Colon, who pitched for 11 different franchises over 21 seasons, was the AL Cy Young Award winner in 2005 for the Los Angeles Angels when he was 21-8 with a 3.48 earned run average. It was one of two 20-victory seasons for Colon, who also reached the 15-victory plateau nine times as part of a 247-188, 4.12-ERA career. He was on pennant winning teams with Cleveland in 1997 and the Mets in 2015. Colon made headlines a year later when at the age of 43 he hit the only home run of his 326 career plate appearances. Shields, who had a 145-139 record with a 4.01 ERA in 13 seasons with four clubs, was 16-12 with a 2.82 ERA for the Tampa Bay Rays in 2011 when he led the majors in complete games with 11 (including four shutouts). It marked the most recent season a pitcher has recorded double-digit complete games and the only time in the 21st century.

Also new to the ballot are first baseman Adrián González, second baseman Brandon Phillips, third baseman David Wright and outfielder José Bautista. González, a five-time All-Star who won four Gold Glove and two Silver Slugger awards, led the NL in RBI and walks once apiece and the AL in hits once and averaged 159 games played over an 11-season stretch (2006-16). Phillips, whose career fielding percentage (.9875) ranks 23rd all-time among second basemen, is one of only six second basemen in history with at least 200 home runs and 200 stolen bases. Wright, a .296 hitter over 14 seasons, all with the Mets, drove in more than 100 runs five times and is one of only four third basemen in history (along with Hall of Famers George Brett, Chipper Jones, and Mike Schmidt) with at least 350 doubles, 200 homers and 150 stolen bases. Bautista, who smashed 344 home runs overall, led the AL in homers in consecutive seasons with 54 in 2010 and 43 in 2011 for the Toronto Blue Jays and won the AL Hank Aaron Award both years.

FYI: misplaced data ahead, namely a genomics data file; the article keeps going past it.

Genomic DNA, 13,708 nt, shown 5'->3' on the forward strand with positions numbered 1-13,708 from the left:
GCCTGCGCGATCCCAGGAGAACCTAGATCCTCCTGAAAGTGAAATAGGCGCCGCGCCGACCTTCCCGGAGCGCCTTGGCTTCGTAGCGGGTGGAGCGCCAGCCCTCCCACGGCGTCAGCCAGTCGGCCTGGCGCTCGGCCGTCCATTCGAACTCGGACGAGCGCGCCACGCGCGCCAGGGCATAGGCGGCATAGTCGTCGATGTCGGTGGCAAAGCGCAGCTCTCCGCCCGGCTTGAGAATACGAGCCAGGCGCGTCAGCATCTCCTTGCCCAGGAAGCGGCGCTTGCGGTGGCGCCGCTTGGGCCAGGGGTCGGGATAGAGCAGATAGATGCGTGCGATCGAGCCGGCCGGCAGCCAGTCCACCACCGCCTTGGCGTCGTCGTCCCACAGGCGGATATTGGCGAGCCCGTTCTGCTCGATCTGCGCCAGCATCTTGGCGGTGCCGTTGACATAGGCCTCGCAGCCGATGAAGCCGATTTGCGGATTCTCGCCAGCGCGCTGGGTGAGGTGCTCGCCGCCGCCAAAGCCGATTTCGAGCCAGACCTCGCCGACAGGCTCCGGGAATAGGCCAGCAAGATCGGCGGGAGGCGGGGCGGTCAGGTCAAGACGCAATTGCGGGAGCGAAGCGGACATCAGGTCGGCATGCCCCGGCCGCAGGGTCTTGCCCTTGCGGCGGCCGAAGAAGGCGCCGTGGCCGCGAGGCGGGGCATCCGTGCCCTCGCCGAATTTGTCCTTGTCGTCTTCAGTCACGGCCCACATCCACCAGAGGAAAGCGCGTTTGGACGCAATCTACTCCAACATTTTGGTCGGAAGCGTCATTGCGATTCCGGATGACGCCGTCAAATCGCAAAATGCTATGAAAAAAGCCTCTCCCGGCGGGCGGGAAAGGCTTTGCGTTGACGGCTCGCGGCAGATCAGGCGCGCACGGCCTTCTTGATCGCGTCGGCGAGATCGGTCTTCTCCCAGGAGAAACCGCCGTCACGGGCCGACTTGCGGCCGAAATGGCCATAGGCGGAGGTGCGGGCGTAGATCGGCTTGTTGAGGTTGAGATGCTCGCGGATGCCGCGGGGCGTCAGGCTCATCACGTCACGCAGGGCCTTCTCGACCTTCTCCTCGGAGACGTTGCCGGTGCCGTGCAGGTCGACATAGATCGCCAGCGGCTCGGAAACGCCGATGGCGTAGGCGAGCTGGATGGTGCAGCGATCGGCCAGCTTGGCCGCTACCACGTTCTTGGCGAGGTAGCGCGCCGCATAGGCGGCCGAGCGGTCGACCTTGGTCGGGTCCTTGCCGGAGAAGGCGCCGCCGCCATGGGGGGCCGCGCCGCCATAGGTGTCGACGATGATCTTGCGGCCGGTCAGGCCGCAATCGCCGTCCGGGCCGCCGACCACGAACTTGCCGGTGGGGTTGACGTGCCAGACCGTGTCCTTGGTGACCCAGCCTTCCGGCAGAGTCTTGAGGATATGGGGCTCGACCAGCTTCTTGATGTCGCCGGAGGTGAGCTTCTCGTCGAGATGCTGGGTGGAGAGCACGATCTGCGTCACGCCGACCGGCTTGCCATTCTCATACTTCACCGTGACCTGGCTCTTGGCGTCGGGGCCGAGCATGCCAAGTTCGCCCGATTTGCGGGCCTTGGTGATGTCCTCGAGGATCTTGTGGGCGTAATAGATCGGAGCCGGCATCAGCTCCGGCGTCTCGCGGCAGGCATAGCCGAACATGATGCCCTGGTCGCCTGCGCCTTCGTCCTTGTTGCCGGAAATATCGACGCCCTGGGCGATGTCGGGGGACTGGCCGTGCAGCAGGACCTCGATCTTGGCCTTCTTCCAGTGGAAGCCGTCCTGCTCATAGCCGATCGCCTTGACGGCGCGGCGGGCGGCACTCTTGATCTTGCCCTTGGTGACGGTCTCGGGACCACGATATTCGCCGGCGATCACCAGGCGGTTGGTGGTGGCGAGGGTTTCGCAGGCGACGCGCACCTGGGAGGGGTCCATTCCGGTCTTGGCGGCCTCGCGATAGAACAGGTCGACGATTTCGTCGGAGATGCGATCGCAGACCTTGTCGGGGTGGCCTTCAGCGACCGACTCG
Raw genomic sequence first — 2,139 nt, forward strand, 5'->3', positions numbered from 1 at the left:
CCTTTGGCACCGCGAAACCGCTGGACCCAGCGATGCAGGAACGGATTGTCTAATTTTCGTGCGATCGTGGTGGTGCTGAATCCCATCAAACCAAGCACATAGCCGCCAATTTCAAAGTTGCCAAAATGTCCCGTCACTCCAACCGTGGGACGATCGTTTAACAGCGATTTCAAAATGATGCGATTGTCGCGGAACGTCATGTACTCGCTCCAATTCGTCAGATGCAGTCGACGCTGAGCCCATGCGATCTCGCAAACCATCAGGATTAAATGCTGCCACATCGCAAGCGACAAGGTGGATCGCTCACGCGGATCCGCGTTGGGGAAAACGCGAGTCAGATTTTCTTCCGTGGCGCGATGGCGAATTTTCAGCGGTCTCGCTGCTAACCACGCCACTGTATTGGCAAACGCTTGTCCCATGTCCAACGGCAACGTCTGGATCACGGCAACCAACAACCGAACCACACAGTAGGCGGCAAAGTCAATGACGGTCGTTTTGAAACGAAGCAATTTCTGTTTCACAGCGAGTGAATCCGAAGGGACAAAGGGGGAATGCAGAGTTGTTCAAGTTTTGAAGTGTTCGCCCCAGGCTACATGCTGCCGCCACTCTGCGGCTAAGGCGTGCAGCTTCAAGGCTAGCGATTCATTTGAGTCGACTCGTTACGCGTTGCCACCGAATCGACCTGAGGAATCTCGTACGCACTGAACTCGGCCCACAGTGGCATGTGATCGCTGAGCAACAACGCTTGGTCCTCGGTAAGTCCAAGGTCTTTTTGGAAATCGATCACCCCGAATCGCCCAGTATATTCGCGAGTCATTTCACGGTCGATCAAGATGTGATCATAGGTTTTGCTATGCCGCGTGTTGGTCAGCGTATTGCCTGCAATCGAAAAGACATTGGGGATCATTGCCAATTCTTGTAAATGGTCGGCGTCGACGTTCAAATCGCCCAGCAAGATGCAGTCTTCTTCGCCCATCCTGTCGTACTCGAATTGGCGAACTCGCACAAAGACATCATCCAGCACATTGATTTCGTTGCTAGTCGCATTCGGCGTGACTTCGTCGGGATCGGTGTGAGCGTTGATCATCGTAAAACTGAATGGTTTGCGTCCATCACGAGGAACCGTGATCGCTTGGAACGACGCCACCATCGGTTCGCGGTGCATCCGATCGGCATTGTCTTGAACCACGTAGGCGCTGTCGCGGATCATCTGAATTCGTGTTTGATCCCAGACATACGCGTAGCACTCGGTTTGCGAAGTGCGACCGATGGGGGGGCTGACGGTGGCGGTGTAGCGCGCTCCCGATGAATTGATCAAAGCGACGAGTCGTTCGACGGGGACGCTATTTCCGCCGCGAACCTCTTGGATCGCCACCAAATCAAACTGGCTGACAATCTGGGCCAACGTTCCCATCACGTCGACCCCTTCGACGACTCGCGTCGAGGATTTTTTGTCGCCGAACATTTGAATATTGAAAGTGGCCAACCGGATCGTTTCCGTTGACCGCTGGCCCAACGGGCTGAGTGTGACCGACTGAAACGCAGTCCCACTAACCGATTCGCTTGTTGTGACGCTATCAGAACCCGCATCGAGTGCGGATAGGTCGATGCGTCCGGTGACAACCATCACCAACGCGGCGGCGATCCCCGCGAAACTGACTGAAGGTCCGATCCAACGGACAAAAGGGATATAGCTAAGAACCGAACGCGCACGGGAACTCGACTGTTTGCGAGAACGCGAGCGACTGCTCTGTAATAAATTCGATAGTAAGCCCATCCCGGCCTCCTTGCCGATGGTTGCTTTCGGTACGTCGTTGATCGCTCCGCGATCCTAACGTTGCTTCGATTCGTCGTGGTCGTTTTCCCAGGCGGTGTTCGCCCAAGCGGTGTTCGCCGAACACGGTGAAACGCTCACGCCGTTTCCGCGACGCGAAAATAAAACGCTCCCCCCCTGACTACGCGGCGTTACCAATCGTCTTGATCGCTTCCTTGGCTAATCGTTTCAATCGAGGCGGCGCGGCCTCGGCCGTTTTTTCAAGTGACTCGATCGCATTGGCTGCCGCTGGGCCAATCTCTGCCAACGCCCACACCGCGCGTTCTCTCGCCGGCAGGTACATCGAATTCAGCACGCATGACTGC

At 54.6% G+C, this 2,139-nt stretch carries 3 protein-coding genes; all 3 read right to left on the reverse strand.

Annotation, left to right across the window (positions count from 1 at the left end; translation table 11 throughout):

Voters must return ballots by a Dec. 31 postmark. Votes are counted jointly by BBWAA secretary-treasurer Jack O’Connell and Ernst & Young partner Mark Moran. Results will be announced by Hall of Fame president Josh Rawitch at 6 p.m. EST Tuesday, Jan. 23, 2024, live on MLB Network. A media availability with any electees will be held at 12 p.m. EST Thursday, Jan. 25, 2024, at the Hall of Fame in Cooperstown, N.Y.

2024 Hall of Fame ballot

Name2023 votesPercentYears on ballot
Bobby Abreu6015.45th
José Bautista1st
Carlos Beltran18146.52nd
Adrián Beltré1st
Mark Buehrle4210.84th
Bartolo Colon1st
Adrián González1st
Todd Helton28172.26th
Matt Holliday1st
Torii Hunter276.94th
Andruw Jones22658.17th
Victor Martinez1st
Joe Mauer1st
Andy Pettitte66176th
Brandon Phillips1st
Manny Ramirez12933.28th
José Reyes1st
Alex Rodriguez13935.73rd
Francisco Rodriguez4210.82nd
Jimmy Rollins5012.93rd
Gary Sheffield2145510th
James Shields1st
Chase Utley1st
Omar Vizquel7619.57th
Billy Wagner26568.19th
David Wright1st